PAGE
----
Career motives and entrepreneurial decision-making: examining preferences for causal and effectual logics in the early stage of new ventures
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- Gabrielsson, J. & Politis, D. Small Bus Econ (2011) 36: 281. doi:10.1007/s11187-009-9217-3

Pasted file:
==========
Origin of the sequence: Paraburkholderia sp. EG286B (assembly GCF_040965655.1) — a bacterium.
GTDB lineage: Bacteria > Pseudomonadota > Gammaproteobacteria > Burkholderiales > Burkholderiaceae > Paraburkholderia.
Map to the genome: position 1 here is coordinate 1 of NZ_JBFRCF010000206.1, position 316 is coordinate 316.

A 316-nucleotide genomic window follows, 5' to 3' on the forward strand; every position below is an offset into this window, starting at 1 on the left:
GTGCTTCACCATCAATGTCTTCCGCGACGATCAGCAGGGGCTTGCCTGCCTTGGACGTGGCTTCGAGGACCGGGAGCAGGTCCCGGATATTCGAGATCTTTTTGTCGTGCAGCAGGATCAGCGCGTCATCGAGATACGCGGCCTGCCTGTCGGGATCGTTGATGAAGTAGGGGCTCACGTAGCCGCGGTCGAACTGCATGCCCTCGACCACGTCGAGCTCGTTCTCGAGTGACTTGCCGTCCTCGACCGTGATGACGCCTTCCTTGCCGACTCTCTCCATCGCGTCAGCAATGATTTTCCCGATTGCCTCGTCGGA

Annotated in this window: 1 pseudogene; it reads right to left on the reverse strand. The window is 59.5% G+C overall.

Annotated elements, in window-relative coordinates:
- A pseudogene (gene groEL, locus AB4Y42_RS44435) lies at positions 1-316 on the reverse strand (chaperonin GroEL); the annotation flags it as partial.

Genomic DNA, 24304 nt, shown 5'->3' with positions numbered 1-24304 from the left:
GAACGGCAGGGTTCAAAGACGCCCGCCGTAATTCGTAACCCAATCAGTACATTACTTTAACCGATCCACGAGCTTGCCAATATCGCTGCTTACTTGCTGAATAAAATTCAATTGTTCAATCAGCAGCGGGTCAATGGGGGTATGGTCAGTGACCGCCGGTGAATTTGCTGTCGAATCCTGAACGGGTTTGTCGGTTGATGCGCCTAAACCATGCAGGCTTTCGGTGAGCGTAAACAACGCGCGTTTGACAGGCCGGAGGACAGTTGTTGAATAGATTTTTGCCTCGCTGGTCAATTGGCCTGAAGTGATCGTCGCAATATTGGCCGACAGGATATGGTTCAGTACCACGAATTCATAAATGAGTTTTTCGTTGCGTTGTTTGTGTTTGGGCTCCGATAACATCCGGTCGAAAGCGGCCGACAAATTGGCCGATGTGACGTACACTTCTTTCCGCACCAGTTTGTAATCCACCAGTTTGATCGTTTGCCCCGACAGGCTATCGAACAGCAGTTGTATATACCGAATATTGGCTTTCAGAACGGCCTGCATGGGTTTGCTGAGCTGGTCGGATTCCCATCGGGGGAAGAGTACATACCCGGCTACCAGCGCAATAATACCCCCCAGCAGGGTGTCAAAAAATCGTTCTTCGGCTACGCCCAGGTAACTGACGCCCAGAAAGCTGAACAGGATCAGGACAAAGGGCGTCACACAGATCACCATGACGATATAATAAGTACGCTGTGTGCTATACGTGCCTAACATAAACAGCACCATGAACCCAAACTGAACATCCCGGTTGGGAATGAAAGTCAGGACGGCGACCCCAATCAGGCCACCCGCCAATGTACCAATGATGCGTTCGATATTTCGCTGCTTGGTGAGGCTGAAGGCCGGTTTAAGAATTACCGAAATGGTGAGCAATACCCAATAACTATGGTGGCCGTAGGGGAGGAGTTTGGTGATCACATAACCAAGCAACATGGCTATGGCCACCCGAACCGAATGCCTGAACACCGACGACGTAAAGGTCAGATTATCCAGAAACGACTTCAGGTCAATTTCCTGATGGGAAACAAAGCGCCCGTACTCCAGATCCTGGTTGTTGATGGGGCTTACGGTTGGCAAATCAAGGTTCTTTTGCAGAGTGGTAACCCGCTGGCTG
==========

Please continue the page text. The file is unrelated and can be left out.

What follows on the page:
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The influence of entrepreneurs’ career motives is examined on two alternative modes of decision-making logic; causation and effectuation. Based on Sarasvathy’s (Acad Manage Rev 26(2):243–288, 2001) seminal study, causation is defined as a decision-making process that focuses on what ought to be done given predetermined goals and possible means, and effectuation as a decision-making process emphasizing the question of what can be done given possible means and imagined ends. Analysis suggests that entrepreneurs who identify themselves with linear or expert career motives have a higher preference for causal decision-making logic. Entrepreneurs who identify themselves with spiral or transitory career motives have a higher preference for effectual decision-making logic. In addition, indications that prior start-up experience moderates the relationship between career motives and effectual decision-making logic for spiral-minded entrepreneurs is found. The overall results give ample support for the assumption that entrepreneurs’ career motives influence their decision-making.